Riffing on the controversy surrounding Sheryl Sandberg’s book of career advice, “Lean In: Women, Work, and the Will to Lead,” Dice.com finds no gender bias in tech salaries in its most recent salary survey.
Male IT pros average more than women -- $95,929 compared to $87,527 for women – but that’s because men tend to hold different positions than women, it says. Average salaries are equal, it says, for comparable roles when comparing equal levels of experience and education.
It quotes Tom Silver, Dice senior vice president, as saying:
“When it comes to technology employment, it’s a skills-driven marketplace. The ability to apply that know-how to a given problem remains the core of employment – why tech professionals get hired and how they are compensated.”
It also reports that 58 percent of women said they were satisfied with their salary, compared with 56 percent of men.
While it’s great to report no gender difference in salaries for similar positions, a look at the top positions men and women IT pros hold indicates where the real difference lies. Women were more likely to be in roles with fairly normal schedules – not in the top-paying jobs with crazy hours.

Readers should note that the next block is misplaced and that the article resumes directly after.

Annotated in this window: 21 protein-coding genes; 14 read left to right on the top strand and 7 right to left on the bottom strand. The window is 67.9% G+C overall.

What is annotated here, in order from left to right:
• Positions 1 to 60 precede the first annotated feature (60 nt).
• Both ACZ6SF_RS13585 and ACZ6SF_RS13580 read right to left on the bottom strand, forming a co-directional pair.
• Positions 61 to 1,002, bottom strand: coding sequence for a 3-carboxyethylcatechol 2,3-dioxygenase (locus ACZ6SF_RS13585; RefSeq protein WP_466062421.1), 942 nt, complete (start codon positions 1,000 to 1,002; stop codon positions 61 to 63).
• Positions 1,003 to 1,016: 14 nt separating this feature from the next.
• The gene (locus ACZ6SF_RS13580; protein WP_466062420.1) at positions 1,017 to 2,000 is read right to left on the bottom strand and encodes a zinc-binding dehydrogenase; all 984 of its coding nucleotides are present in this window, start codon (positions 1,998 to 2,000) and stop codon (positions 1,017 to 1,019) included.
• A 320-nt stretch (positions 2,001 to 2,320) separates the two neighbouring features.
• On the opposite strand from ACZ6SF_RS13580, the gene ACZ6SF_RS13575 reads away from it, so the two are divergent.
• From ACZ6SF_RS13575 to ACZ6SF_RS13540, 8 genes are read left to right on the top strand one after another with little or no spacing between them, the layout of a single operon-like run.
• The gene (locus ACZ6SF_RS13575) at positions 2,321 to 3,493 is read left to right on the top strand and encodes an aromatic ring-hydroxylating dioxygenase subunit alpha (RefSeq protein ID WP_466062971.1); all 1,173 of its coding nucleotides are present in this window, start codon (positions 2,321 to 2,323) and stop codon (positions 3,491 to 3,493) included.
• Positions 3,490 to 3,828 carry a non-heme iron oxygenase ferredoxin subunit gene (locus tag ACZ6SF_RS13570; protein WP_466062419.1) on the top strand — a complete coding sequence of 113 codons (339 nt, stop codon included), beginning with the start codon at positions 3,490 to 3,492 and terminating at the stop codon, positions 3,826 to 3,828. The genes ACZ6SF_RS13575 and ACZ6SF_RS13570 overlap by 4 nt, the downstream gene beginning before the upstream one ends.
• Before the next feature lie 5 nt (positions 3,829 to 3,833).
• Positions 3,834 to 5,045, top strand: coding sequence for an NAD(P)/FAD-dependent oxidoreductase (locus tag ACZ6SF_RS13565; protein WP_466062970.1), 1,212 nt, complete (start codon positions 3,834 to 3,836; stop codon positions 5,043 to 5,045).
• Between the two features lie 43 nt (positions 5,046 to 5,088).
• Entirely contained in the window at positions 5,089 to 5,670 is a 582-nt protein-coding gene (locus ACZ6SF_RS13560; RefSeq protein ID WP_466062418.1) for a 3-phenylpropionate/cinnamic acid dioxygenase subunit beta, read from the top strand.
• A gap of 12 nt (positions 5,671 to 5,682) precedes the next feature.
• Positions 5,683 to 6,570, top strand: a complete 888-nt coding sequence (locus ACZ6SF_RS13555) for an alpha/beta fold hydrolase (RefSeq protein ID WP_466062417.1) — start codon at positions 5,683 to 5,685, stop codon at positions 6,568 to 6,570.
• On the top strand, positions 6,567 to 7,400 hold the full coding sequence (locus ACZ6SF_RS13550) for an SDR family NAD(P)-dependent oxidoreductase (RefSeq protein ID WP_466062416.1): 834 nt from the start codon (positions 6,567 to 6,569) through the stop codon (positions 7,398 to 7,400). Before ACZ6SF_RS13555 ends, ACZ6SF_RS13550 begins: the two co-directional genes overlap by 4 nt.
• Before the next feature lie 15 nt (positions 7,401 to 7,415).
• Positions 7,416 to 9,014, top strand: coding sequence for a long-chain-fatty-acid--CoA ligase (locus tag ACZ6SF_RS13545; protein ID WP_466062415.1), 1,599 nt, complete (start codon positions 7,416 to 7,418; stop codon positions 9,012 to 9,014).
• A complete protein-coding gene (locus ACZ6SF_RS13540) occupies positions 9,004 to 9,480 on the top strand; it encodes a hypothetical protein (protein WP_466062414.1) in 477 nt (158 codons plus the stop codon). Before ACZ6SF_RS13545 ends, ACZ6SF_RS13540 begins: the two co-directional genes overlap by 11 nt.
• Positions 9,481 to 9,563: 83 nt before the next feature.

In a piece on Yahoo’s ban on at-home work, two professors, Catherine Albison and Shelley Correll, write at CNN:
Yahoo's new policy may drive workers with family responsibilities, disproportionately women, to quit, leaving it more male, young and childless.
Still, research from the University of Wisconsin-Milwaukee found that women engineers were more likely to leave the field because they were uncomfortable with the work culture than for family reasons.
Dice notes that the survey doesn’t explain the difference in IT roles among men and women. But it deals only with the women who stay, not the many reasons women leave the field. At least Cisco, for one, is paying closer attention to that.